Chants of “no justice, no peace,” “black lives matter” and “I can’t breathe” echoed through downtown Johnson City Friday night as demonstrators took to the streets for the second straight day to protest the death of George Floyd while in police custody earlier this week.
One of the protesters, Yudehwheh Gbaa, said watching the video of Floyd’s death was “unbearable,” saying it “gets to a point where you cannot stand it anymore and you can’t hold it anymore and you have to come out and say something.”
“Although this is happening in Minnesota and other places, we in Johnson City need to come together and show that we are united as a country to show support of what’s going on there,” Gbaa said.
At one point during the rally, which saw demonstrators march from Founders Park to Johnson City Hall, Gbaa led the crowd in an “umoja” chant — a reference to the popular Johnson City festival that derives its name form the Swahili word for unity.
“I just feel like this has been enough,” Gbaa said. “We need to come together as a country, we need to come together as a community to support each other as brothers and sister no matter what color, race, height, size, country — no matter where we’re from, we need to come together as one.
“United we stand and divided we will fall,” Gbaa continued, “and I really am proud of Johnson City for coming out here and supporting all black people no matter what race they are, and I’m so proud right now that I cannot — it’s overwhelming.”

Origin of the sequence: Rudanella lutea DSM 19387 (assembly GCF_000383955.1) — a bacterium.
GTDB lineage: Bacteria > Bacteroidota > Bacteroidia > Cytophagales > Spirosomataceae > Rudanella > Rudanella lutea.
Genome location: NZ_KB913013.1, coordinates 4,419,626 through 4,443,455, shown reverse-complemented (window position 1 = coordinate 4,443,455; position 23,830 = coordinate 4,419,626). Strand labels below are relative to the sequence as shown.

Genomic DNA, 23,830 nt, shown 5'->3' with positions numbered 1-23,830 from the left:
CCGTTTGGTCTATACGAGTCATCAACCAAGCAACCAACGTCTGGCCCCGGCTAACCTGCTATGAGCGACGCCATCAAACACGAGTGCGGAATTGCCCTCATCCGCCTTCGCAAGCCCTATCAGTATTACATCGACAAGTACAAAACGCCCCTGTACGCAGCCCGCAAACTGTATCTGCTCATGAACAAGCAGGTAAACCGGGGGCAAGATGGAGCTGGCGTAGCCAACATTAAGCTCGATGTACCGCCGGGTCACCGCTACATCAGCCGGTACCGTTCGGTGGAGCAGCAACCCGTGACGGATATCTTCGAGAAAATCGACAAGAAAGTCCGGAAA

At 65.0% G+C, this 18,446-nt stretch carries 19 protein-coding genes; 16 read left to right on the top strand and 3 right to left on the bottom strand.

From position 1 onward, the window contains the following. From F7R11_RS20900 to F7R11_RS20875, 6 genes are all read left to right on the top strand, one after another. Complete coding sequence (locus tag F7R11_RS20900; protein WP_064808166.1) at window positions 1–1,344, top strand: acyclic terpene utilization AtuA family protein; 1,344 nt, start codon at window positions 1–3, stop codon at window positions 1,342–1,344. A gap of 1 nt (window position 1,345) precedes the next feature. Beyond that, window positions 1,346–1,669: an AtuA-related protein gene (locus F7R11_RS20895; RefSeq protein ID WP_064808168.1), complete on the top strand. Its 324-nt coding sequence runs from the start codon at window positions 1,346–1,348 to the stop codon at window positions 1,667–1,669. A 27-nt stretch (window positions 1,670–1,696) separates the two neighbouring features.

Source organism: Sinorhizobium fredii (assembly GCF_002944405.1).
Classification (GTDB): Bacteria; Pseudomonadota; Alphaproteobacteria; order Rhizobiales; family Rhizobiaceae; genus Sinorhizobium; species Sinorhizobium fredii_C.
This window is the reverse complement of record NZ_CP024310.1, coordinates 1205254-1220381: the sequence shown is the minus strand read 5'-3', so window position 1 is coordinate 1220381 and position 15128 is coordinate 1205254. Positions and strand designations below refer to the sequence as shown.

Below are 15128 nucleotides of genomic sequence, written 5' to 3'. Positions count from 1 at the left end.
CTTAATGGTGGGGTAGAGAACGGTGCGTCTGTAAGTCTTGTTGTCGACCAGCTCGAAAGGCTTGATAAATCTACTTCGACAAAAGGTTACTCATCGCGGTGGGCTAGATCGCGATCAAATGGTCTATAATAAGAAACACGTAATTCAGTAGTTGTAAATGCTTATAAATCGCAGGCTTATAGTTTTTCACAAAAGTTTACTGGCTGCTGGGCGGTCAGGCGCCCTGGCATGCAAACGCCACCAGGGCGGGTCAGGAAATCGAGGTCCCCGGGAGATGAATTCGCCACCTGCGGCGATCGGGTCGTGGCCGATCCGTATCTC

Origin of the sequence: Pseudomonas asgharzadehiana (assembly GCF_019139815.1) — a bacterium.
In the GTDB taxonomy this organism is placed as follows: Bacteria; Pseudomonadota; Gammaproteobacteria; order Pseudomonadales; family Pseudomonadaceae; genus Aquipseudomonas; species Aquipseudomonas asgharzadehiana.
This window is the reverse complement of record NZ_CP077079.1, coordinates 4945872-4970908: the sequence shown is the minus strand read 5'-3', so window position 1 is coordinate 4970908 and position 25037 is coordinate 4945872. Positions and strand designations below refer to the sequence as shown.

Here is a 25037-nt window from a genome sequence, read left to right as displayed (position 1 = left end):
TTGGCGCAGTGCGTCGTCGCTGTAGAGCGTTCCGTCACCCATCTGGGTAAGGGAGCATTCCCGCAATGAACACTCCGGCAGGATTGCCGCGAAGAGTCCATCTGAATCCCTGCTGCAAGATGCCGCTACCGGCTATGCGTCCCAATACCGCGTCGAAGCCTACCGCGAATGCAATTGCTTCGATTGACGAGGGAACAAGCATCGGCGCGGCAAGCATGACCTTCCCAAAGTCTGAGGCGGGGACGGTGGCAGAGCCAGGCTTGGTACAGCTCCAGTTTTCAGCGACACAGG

Kerri Music, a white woman with two biracial children, also spoke to the crowd, telling them she came for her children.
“I’m raising my kids in a world where they’re not looked at as biracial, they’re looked at as black and I’m scared for them,” Music said. “I don’t know what’s going to happen, but we need to have more justice.”
Music said she even named her son Justice, “because black men don’t get enough justice in this world.”
“I’m scared for 20 years from now when my cute little boy is a threat and he’s no longer cute anymore,” Music said. “Where are we going to be in 20 years if something doesn’t change? Am I going to get that phone call in the middle of the night 20 years from now that something happened to my baby boy? That he got pulled over or that someone called the cops on him?
“People call the cops for ridiculous reasons, and unfortunately when you call the cops on a black man you may have just given him a death sentence,” Music continued.
Just hours before the rally began in Johnson City, Hennepin County (Minnesota) Attorney Mike Freeman announced that former Minneapolis police officer Derek Chauvin had been arrested and charged with third-degree murder and manslaughter in Floyd’s death. Chauvin is the officer seen on video pressing his knee into the back of Floyd’s neck until he lost consciousness and ultimately died.
The preliminary results from Floyd’s autopsy were also revealed Thursday in the criminal complaint against Chauvin, saying Floyd’s death was likely caused by “the combined effects of Floyd being restrained by police, his underlying health conditions and any potential intoxicants in his system.” The family has said it will seek an independent autopsy.
A community prayer gathering is set for Saturday evening at the steps of Johnson City Hall, where Johnson City Police Chief Karl Turner and Mayor Jenny Brock are expected to attend. The event will begin at 6 p.m.